In his planned answer, Cottingim said that above all else, 4-H had taught him dedication.

“Every day I get up early and feed my animals and walk my animals. This is something not a lot of people get the opportunity to do nowadays. Growing up, I had friends who wanted to go out and get dinner or go see a movie and all the time I had to tell them no.” He took that skill and applied it to his future, saying 4-H had helped make him an all-around better member of society. He summarized the personal effects on him, “The dedication I learned right here in Preble County, right here in Preble County 4-H, will keep me on track.”

2015 Jr. Fair King Cruze admitted he had mixed feelings about his own king days coming to an end.

“I am happy to see the younger generation stepping through and trying so hard for it,” he said, but then he explained that it is a sad experience to give up. As sad as it was for him, he had very positive feelings on Cottingim being crowned the new King. He noted, the decision was a very smart one considering his extensive background.

“Especially from his agriculture background and especially with his state sentinel office for FFA,” Cruze said. His achievements were too impressive to ignore.

“I’m pretty excited,” Cottingim admitted following the ceremony, “You know this is my first year running and I didn’t really expect to win and when I did it was a big surprise.”

While many may have assumed he spent hours practicing, he claims differently. “I didn’t say it on stage,” he admitted, “I’m a reserved champion public speaker with FFA. The public speaking is something I’ve always been good at. It comes naturally to me. As far as whether I practiced or not, I feel like speeches come across a lot better when they’re extemporaneous, when they’re off the top of my head. So I knew what I wanted to say, I just didn’t know how I was going to say it until I got up there.”

He added, while he’s always going to be a little nervous before speaking on stage, FFA has taught him a lot of public speaking skills and he’s past the point of getting nervous before a speech.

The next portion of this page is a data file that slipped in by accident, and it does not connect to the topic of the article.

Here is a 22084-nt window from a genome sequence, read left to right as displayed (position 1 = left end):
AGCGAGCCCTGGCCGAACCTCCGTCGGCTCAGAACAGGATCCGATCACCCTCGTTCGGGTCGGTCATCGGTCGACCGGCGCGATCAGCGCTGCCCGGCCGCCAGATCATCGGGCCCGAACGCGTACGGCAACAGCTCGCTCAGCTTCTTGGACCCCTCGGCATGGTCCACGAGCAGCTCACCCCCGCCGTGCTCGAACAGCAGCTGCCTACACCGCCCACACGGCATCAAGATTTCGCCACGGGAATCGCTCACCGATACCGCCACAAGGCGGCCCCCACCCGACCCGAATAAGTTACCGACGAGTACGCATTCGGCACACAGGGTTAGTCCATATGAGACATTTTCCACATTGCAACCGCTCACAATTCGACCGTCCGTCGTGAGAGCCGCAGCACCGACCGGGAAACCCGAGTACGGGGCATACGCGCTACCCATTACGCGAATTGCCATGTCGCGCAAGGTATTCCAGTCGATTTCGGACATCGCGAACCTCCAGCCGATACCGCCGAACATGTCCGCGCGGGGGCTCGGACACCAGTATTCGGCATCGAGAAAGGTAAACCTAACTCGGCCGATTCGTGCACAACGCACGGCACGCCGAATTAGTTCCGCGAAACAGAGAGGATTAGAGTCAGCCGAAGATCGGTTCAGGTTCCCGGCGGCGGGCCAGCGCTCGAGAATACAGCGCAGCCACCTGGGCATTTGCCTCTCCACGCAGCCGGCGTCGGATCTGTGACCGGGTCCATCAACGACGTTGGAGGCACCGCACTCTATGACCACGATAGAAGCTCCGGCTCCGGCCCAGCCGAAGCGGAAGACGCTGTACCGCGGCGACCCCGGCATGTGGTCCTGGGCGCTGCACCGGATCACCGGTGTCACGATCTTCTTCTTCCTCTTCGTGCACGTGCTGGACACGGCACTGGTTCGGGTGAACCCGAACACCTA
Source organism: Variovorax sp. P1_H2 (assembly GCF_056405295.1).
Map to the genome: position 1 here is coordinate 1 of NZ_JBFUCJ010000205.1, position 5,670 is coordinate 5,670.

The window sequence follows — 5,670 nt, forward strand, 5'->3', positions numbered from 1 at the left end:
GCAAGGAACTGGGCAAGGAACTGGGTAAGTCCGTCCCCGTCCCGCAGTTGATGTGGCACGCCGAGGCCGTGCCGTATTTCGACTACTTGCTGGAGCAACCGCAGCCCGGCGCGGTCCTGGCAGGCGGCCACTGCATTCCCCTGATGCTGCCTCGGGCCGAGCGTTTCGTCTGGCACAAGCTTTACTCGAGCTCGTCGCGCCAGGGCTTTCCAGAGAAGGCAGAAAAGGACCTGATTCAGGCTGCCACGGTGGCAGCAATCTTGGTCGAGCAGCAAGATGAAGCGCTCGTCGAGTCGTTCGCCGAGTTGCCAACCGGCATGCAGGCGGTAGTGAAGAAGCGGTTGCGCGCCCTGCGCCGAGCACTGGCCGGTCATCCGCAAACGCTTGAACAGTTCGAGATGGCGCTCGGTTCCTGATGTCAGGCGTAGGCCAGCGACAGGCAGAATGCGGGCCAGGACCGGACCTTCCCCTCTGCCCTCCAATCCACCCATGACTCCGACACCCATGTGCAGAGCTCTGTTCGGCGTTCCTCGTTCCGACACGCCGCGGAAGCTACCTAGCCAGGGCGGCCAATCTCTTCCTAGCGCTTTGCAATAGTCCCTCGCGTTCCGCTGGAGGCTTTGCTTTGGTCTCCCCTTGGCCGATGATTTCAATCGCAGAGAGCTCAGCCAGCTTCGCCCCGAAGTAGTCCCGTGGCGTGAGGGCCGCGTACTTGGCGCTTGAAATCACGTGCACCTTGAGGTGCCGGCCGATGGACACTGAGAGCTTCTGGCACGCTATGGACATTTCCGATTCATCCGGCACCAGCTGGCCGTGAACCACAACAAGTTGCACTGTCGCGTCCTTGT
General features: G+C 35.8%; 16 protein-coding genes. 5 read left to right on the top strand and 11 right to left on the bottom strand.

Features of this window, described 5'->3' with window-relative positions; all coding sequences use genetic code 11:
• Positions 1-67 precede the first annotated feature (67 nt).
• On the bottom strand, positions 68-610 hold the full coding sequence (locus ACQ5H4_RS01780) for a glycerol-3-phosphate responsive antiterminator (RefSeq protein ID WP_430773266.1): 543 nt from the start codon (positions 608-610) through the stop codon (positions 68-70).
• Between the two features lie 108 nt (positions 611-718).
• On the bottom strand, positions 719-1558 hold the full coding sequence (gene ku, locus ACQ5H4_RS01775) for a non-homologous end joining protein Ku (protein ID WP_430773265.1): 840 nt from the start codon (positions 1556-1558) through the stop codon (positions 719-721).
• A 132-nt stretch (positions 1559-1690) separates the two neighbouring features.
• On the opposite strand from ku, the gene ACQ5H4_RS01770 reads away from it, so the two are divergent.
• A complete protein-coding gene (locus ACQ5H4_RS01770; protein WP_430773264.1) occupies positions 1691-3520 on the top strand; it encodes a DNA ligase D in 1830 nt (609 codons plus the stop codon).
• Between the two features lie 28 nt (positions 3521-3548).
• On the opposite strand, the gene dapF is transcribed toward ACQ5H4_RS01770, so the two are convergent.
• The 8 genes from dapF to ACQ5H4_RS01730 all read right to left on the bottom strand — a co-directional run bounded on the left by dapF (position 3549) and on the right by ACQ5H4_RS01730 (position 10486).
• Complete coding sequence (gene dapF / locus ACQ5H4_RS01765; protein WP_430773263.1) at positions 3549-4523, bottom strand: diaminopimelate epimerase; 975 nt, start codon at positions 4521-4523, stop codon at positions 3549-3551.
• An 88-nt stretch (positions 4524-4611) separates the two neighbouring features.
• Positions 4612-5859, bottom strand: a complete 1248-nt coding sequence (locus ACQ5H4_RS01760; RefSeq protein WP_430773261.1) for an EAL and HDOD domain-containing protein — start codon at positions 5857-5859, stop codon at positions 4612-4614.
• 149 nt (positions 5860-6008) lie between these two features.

Stevenson was one of the last competitors on stage. Like her corresponding king, she began her speech by listing her achievements. She is 18 years old, a recent graduate from Eaton High School and the president of Eaton’s FFA chapter. She was also the president of her 4-H club, Preble County Livestock. She was the 2015 Pork Queen. She is on the 2016 royalty committee and is the vice-president of the Preble County Jr. Fair Board. She is also a camp counselor.

In the fall she will be attending IU East for early childhood education, with a minor in special needs.

In her planned answer, Stevenson shared inventive ideas on how to utilize social media while the 2016 Jr. Fair Queen. First, she acknowledged that social media can have its downsides — like misinformation — but she believes ultimately social media is a skill to be utilized, not ignored. She pointed out, the entire purpose of social media is to stay in contact with friends and colleagues. This purpose is something she wants to take advantage of as Fair Queen.

“I will create an Instagram page as the Fair Queen, so we can post all of the outings we go to,” she said. “So everyone in Preble County and even other counties can see what we are doing in our county.”

2015 Jr. Fair Queen Reece spoke during the intermission about surrendering her tiara, and the contenders’ presentations.

“It is very bittersweet, but it’s nice passing it on to someone else knowing what I got out of the experience and knowing that someone else is going to get that experience as well,” she said of ending her time as queen. She added, being Fair Queen has “meant the world” to her. She sees it as the county that she grew up in “having faith in her.”

Stevenson stressed, whomever was crowned the 2016 Jr. Fair Queen needed to have strong leadership and communication skills. She added, being outgoing really helped her get the most out of the experience.